The adsorbent saturated with the desired component is then introduced into a desorbing zone that consists of a fluidized-bed heating zone and a moving-bed stripping zone. The fluidized bed zone may be a single-stage type or a multi-stage type and the adsorbent is fluidized by introducing a gas below the fluidized bed zone, the gas being withdrawn from the upper part of the fluidized bed zone and circulated forcibly by means of a gas blower and, if necessary, through a heater. The adsorbent is heated effectively in the fluidized bed zone by means of heating pipes placed in the fluidized bed zone or by the high temperature circulating gas to desorb a part of the desired component adsorbed on the adsorbent and then is transferred into the moving-bed stripping zone. There it meets an upward stream of a stripping gas liberating the adsorbed desired component completely and at the same time being regenerated. As a moving-bed system is adopted in the stripping process, the concentration of the desired component takes a definite gradient along the longitudinal direction in the moving-bed unit and the adsorbent is always brought into contact with a fresh or pure stripping gas at the lowest part of the stripping zone, which results in completing the stripping and regenerating processes. Also, a moving-bed system has a drawback that the amount of the passing gas is small, but this point is, on the contrary, utilized effectively in the stripping process of this invention. In other words, since the stripping process can be carried out by using a very small amount of a stripping gas, the cost is reduced and the separation of the stripping gas from the desired componentis simplified.

The described gas mixture consisting of the stripping gas and the desired component is withdrawn from the upper part of the moving-bed unit or from a suitable part of a conduit for circulating the gas to fluidize the adsorbent in the fluidized bed heating zone, and after removing the stripping gas from the gas mixture by a suitable means as, e.g., condensation, a part of the purified desired component is returned to the concentrating zone as the reflux gas and the remainder is recovered as the product.

By the process of the present invention, as the adsorbing process, the concentrating process, and the heating and stripping process can satisfy broad necessary conditions independently of each of other, the variety of feed materials can be enlarged, the capacity of the system can be increased, and the process can be operated easily. Also, by the process of the invention, as the gas velocity is high, the heating or cooling area can be reduced in the adsorbing zone, and the concentrating and stripping processes can be carried out with a high efliciency by small amounts of a reflux gas and a stripping gas respectively, the installation for the separation process of this invention can be compacted without reducing the high efiiciency.

' To illustrate the invention with more particularity, a schematic diagram of a preferred process of the invention is shown in the drawing.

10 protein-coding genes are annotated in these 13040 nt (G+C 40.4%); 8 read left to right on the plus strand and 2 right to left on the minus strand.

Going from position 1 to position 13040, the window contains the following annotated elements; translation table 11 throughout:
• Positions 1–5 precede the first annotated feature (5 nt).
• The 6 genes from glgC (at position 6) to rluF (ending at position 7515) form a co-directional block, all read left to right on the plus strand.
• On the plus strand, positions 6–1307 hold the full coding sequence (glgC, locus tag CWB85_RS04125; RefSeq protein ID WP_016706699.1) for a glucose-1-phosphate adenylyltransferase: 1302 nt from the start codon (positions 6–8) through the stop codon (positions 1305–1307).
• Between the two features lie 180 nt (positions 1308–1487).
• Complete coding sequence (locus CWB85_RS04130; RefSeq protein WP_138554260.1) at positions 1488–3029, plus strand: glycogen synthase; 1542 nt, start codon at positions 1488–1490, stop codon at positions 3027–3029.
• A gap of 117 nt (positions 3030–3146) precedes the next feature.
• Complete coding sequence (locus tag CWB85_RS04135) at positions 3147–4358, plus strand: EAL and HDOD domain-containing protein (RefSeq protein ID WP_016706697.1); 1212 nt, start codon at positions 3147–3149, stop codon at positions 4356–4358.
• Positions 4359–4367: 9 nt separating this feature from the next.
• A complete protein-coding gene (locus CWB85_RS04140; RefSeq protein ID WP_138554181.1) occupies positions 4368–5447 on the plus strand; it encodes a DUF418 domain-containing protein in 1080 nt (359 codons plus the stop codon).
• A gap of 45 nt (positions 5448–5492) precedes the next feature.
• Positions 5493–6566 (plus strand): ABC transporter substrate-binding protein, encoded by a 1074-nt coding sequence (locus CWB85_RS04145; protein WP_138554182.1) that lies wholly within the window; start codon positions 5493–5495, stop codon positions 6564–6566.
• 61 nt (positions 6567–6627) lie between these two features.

Referring now to the drawing, a feed-gas mixture is fed into a multi-stage fluidized bed adsorbing zone 2 through an inlet 3, passed upwardly through the zone 2, and withdrawn through an outlet 1 from the system. A

granular adsorbent which is supplied from the top is passed downwardly through the adsorbing zone 2 while being fluidized in each stage and adsorbing a desired component from the feed-gas mixture. If desired or necessary, the adsorbent may be cooled by cooling device 19. The adsorbent is then introduced in a moving-bed concentrating zone 4, where the adsorbent is concentrated with a reflux gas which is supplied through a conduit 13 and transferred to a multi-stage fluidized bed heating zone "6 through a sealing device 5 and heated to a desorbing temperature.

In the heating zone 6, the adsorbent is fluidized by a gas stream which is circulated by means of a gas blower 8 through a sealing device 7. A heater 20 may be placed in the fluidized bed zone or, in the alternative, a heater 21 may be located in part of the loop for circulating the gas stream.

The adsorbent heated in the heating zone is transferred to a moving-bed type stripping zone 9 and brought into contact counter-currently with a stripping gas which is introduced into the stripping zone through an inlet 10 to desorb the desired component completely. The adsorbent desorbed or regenerated in the stripping zone is returned to the top of the adsorbing zone 2 through an engager l1 and a lift tube 15 by a lift gas which is blown into the tube by means of a blower 17. A gas mixture of the stripping gas and the desired component desorbed from the adsorbent is introduced into a separator 12 wherein the stripping gas is removed through a conduit 14, a part of the desired component is refluxed into the concentrating zone 4, and the remainder is withdrawn through an outlet 13. The numeral 16 indicates a disengager for the adsorbent and the lift gas.